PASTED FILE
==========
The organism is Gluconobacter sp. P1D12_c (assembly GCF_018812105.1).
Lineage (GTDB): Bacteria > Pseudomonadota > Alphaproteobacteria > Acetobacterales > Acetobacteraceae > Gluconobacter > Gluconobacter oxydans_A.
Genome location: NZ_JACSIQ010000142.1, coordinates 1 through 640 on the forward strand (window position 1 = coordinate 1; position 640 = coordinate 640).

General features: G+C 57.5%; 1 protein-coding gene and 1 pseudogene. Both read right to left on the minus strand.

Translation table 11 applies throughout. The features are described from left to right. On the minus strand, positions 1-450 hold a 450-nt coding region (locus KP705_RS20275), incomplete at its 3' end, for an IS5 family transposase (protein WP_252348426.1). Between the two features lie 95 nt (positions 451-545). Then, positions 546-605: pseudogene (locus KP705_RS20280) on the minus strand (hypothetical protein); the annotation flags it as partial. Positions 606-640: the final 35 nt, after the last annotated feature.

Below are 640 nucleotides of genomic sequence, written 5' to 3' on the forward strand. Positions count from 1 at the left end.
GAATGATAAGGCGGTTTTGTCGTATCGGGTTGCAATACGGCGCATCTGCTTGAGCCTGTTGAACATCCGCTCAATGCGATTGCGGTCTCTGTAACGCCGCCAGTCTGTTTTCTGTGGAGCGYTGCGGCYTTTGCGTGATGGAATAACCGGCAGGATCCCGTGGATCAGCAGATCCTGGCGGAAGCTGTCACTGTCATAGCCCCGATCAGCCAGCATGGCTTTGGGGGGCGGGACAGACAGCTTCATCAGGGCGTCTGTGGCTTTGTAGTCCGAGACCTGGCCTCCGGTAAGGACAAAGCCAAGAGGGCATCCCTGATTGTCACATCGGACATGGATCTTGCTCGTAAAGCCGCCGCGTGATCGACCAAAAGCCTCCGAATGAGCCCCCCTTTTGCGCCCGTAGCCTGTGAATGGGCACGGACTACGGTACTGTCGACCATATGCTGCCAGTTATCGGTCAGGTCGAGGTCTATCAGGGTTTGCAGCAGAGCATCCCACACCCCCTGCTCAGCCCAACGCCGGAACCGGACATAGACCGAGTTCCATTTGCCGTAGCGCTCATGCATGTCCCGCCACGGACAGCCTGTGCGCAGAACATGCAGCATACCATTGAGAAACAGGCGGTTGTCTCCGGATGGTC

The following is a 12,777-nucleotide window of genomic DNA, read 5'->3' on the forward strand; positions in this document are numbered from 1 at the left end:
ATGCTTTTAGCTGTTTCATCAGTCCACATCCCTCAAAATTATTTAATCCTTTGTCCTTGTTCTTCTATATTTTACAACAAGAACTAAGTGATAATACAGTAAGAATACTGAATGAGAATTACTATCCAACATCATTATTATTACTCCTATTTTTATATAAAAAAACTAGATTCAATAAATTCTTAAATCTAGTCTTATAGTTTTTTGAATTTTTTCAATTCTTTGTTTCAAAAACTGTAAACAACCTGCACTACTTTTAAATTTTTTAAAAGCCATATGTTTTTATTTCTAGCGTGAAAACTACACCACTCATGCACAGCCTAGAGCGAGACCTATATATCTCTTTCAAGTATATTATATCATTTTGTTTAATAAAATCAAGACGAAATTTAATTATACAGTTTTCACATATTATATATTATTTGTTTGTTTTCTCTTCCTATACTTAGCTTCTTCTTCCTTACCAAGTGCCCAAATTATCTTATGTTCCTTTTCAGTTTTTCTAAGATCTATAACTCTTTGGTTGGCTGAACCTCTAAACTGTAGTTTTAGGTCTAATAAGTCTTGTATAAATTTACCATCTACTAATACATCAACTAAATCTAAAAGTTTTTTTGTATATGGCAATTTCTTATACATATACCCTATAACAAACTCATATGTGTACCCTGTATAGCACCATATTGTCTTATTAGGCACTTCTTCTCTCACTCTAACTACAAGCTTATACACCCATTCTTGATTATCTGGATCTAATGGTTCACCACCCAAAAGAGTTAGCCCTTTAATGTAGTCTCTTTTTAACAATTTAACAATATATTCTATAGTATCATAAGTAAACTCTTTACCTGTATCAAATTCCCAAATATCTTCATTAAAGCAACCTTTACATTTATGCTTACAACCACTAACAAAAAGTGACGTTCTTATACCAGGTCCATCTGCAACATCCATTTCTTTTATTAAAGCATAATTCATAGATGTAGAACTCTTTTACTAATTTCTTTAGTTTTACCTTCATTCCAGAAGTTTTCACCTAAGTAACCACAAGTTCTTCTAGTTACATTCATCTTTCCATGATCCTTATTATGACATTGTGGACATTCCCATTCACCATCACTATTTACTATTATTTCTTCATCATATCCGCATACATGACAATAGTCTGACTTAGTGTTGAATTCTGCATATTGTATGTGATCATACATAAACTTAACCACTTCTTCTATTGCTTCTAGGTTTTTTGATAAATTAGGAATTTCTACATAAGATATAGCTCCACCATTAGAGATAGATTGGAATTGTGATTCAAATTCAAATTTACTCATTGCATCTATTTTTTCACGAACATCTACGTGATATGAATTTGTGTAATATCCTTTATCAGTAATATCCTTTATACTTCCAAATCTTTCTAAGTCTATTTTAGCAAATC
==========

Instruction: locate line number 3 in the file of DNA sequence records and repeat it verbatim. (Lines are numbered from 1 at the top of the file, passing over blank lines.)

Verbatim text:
Genome location: NZ_JACSIQ010000142.1, coordinates 1 through 640 on the forward strand (window position 1 = coordinate 1; position 640 = coordinate 640).